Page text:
The attack injured about 50 people, who were taken to Jinnah hospital.
About an hour later there was a large blast just outside the emergency ward of the hospital.
The BBC's Jaffer Rizvi, who was at the scene at the time, said there was a huge panic inside the hospital. Hundreds of people mourning those killed in the first attack had gathered there and were shouting slogans condemning both militants and the government.
Police officer Ghulam Nabi also told Reuters news agency another bomb had been defused after being discovered inside a TV set on the hospital premises.
The Shia community in Karachi has declared that Saturday will be a day of mourning.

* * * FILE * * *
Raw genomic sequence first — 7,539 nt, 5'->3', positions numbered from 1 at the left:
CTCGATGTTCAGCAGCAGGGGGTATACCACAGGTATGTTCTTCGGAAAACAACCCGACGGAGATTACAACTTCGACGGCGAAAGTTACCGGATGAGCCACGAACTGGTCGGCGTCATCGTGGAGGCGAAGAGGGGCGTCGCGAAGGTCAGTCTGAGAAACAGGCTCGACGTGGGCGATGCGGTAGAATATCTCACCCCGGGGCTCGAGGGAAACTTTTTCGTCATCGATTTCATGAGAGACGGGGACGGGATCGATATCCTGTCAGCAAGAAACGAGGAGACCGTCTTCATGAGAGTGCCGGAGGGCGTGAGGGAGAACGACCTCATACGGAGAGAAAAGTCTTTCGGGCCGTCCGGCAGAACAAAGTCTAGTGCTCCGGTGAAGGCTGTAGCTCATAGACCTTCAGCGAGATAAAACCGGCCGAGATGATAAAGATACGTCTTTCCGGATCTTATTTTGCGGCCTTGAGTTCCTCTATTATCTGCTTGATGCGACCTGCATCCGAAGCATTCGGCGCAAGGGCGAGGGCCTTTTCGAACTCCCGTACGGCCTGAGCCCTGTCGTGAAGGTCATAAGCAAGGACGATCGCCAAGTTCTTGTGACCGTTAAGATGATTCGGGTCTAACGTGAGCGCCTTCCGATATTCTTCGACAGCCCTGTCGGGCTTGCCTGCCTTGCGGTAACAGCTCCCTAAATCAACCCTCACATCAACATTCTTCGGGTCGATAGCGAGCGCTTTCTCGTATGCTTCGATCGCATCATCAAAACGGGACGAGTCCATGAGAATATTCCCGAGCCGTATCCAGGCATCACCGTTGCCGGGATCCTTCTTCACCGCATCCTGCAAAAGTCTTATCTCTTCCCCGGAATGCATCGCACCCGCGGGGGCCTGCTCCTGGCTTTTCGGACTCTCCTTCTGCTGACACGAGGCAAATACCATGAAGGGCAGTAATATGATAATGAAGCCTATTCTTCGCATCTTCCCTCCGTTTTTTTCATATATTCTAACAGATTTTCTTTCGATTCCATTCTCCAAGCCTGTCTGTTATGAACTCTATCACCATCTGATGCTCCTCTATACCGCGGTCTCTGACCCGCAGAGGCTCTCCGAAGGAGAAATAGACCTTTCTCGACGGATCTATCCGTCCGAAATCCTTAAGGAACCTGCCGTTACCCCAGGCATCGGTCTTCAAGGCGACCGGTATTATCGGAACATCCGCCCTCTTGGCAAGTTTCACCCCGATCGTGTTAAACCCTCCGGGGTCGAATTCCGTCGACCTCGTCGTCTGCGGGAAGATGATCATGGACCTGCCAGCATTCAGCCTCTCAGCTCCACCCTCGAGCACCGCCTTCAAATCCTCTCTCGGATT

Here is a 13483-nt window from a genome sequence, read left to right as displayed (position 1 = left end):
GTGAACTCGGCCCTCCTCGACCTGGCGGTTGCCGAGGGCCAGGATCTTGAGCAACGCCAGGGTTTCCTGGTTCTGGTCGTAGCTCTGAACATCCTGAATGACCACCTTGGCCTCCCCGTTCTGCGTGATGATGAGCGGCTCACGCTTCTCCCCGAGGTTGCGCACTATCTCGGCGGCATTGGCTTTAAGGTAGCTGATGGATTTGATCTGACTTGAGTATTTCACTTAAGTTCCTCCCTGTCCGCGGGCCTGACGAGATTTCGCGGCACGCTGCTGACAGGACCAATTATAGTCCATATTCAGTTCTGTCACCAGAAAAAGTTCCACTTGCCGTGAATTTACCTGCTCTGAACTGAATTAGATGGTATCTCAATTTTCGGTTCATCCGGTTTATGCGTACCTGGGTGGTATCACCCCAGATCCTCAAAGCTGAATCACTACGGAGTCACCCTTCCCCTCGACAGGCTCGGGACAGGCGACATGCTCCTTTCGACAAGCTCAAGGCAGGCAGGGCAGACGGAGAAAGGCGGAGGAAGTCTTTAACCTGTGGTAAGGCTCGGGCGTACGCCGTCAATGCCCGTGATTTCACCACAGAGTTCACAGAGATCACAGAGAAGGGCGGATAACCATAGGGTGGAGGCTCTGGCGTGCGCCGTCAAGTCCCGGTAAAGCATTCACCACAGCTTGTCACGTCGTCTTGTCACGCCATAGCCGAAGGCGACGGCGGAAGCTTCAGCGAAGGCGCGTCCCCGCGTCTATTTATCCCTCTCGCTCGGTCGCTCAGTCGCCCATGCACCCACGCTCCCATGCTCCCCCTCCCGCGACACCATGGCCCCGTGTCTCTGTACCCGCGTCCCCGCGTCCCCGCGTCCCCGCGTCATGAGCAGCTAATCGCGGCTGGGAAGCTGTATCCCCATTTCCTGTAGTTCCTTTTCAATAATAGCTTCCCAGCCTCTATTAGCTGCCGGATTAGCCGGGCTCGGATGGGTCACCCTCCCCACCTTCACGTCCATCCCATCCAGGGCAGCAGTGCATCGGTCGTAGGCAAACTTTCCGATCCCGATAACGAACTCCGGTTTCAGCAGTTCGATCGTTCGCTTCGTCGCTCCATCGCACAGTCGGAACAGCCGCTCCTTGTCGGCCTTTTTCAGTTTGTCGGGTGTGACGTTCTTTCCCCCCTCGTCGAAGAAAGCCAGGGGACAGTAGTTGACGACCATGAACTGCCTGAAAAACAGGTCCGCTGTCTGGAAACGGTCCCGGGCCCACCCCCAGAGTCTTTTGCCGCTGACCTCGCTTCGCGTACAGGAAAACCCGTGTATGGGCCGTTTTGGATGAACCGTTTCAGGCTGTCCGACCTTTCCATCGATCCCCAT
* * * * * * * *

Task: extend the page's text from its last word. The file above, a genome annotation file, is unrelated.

Sectarian tension between the Shia minority and the Sunni majority rose after the December attack, and riots erupted.
Tension remains high, and paramilitary troops were deployed in the city days ago amid deadly clashes between rival political groups.
The Shia-Sunni schism originates from a dispute soon after the death of the Prophet Muhammad over who should lead the Muslims.
Sunnis remain the majority globally, with Shias estimated to number about 10% of all Muslims.
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